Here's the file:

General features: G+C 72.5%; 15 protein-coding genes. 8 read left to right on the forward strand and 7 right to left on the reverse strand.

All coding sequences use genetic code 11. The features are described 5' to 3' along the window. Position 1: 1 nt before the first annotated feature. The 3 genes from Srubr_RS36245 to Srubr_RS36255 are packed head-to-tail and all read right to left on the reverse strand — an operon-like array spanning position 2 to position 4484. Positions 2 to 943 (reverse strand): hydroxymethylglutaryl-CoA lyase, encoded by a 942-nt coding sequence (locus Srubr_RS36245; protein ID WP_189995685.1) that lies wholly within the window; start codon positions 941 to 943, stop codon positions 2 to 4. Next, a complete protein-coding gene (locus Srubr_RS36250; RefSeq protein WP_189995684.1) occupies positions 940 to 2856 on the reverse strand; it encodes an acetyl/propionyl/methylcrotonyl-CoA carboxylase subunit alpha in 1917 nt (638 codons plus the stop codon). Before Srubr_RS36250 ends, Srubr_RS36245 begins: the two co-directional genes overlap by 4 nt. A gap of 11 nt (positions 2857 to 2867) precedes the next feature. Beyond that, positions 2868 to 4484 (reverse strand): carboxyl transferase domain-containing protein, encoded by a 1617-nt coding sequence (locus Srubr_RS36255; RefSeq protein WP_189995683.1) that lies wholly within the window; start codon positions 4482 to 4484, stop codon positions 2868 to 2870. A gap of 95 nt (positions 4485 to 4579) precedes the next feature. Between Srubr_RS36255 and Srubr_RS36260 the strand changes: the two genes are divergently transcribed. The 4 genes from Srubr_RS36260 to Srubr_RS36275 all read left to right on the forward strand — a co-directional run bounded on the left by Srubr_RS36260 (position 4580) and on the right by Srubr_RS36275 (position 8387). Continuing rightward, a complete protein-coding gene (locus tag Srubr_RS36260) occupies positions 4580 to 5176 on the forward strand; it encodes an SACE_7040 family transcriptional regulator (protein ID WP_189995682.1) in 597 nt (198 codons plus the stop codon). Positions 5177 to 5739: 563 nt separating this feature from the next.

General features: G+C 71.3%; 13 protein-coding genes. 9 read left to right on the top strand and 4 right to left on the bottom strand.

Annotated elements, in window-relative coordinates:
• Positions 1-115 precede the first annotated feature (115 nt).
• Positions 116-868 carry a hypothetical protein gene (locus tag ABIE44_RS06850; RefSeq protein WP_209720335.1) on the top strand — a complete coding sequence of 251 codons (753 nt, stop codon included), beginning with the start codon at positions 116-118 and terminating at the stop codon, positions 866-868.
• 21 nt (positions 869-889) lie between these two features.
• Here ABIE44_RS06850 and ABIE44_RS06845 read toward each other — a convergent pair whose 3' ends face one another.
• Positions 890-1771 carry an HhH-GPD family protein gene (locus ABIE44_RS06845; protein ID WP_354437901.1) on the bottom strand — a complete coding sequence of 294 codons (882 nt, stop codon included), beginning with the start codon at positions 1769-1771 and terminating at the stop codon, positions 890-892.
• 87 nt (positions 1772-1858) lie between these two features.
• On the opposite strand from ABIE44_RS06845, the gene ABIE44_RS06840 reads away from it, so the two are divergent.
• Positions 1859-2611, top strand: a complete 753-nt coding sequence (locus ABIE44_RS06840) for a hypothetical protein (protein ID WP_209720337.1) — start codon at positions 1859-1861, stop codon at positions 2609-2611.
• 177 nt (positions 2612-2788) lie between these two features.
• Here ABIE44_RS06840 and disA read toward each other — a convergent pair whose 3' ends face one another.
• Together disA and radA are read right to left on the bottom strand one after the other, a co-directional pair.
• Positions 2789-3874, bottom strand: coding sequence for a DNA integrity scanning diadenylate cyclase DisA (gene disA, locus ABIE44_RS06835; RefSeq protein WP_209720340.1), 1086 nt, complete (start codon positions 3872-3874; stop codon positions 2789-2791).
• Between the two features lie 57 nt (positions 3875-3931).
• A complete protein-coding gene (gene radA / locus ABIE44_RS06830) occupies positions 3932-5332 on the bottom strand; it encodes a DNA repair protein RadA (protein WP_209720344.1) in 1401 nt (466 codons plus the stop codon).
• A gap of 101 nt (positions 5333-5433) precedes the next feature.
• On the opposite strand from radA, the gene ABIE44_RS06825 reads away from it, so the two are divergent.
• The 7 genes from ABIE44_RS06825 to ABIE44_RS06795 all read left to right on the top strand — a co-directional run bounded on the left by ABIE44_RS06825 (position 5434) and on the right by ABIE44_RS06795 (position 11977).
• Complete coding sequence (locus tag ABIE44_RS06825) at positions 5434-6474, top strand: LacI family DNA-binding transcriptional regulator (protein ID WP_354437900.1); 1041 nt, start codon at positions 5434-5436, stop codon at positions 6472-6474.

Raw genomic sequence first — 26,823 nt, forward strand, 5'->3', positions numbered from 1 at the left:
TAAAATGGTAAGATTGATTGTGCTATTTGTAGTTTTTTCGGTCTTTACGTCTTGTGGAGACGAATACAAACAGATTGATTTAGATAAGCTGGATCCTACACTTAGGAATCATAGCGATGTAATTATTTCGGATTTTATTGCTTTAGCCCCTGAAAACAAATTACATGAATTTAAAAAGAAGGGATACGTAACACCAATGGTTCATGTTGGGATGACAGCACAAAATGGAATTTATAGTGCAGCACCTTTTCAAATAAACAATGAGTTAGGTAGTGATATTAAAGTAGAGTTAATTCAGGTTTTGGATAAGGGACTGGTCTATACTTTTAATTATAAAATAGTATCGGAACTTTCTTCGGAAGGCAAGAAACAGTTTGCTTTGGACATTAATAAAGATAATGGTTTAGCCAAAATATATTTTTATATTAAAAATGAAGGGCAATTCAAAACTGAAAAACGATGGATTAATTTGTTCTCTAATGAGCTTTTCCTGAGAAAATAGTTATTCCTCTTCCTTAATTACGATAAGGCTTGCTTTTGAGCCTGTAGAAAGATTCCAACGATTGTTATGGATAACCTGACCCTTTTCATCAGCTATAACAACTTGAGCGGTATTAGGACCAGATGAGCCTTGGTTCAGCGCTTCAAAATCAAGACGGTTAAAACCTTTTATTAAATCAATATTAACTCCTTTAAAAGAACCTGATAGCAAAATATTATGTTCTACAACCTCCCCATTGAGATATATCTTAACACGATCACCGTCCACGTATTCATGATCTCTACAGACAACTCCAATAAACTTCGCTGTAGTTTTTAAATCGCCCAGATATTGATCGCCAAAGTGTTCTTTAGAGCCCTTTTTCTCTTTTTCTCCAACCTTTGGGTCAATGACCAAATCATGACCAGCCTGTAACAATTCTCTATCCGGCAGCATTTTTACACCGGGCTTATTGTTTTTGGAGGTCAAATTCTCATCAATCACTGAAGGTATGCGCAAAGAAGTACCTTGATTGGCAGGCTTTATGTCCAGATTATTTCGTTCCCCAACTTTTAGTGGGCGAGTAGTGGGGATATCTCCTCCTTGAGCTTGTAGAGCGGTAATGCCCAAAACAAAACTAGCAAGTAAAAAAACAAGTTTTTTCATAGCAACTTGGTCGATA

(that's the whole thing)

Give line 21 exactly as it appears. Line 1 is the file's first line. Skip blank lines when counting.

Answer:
• The 7 genes from ABIE44_RS06825 to ABIE44_RS06795 all read left to right on the top strand — a co-directional run bounded on the left by ABIE44_RS06825 (position 5434) and on the right by ABIE44_RS06795 (position 11977).